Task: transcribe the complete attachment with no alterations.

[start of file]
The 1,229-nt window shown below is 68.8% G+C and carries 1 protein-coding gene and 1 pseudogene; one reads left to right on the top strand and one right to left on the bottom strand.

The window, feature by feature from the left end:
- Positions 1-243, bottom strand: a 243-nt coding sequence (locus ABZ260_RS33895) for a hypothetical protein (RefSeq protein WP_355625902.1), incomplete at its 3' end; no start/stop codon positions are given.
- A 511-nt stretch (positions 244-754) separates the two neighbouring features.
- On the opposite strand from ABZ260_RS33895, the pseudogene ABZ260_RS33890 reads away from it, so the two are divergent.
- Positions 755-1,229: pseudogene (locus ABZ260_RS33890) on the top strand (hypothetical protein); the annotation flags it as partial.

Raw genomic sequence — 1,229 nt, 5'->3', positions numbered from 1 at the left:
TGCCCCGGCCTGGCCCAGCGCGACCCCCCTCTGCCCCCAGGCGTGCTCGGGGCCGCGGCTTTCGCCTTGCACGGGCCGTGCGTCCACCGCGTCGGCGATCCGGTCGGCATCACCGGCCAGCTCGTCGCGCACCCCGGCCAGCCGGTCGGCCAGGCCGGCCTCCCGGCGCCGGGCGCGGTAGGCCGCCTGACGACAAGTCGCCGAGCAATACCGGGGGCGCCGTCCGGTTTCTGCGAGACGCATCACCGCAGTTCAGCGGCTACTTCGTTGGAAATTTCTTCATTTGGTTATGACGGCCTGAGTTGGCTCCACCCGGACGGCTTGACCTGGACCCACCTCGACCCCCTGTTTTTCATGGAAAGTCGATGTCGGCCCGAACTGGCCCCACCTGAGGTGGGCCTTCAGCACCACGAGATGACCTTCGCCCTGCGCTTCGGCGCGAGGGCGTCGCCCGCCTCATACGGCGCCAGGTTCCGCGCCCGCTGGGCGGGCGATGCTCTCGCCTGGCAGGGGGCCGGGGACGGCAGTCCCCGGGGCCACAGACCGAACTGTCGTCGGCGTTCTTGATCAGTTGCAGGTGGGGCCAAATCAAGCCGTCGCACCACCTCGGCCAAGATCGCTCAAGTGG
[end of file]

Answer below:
The 1,229-nt window shown below is 68.8% G+C and carries 1 protein-coding gene and 1 pseudogene; one reads left to right on the top strand and one right to left on the bottom strand.

The window, feature by feature from the left end:
- Positions 1-243, bottom strand: a 243-nt coding sequence (locus ABZ260_RS33895) for a hypothetical protein (RefSeq protein WP_355625902.1), incomplete at its 3' end; no start/stop codon positions are given.
- A 511-nt stretch (positions 244-754) separates the two neighbouring features.
- On the opposite strand from ABZ260_RS33895, the pseudogene ABZ260_RS33890 reads away from it, so the two are divergent.
- Positions 755-1,229: pseudogene (locus ABZ260_RS33890) on the top strand (hypothetical protein); the annotation flags it as partial.

Raw genomic sequence — 1,229 nt, 5'->3', positions numbered from 1 at the left:
TGCCCCGGCCTGGCCCAGCGCGACCCCCCTCTGCCCCCAGGCGTGCTCGGGGCCGCGGCTTTCGCCTTGCACGGGCCGTGCGTCCACCGCGTCGGCGATCCGGTCGGCATCACCGGCCAGCTCGTCGCGCACCCCGGCCAGCCGGTCGGCCAGGCCGGCCTCCCGGCGCCGGGCGCGGTAGGCCGCCTGACGACAAGTCGCCGAGCAATACCGGGGGCGCCGTCCGGTTTCTGCGAGACGCATCACCGCAGTTCAGCGGCTACTTCGTTGGAAATTTCTTCATTTGGTTATGACGGCCTGAGTTGGCTCCACCCGGACGGCTTGACCTGGACCCACCTCGACCCCCTGTTTTTCATGGAAAGTCGATGTCGGCCCGAACTGGCCCCACCTGAGGTGGGCCTTCAGCACCACGAGATGACCTTCGCCCTGCGCTTCGGCGCGAGGGCGTCGCCCGCCTCATACGGCGCCAGGTTCCGCGCCCGCTGGGCGGGCGATGCTCTCGCCTGGCAGGGGGCCGGGGACGGCAGTCCCCGGGGCCACAGACCGAACTGTCGTCGGCGTTCTTGATCAGTTGCAGGTGGGGCCAAATCAAGCCGTCGCACCACCTCGGCCAAGATCGCTCAAGTGG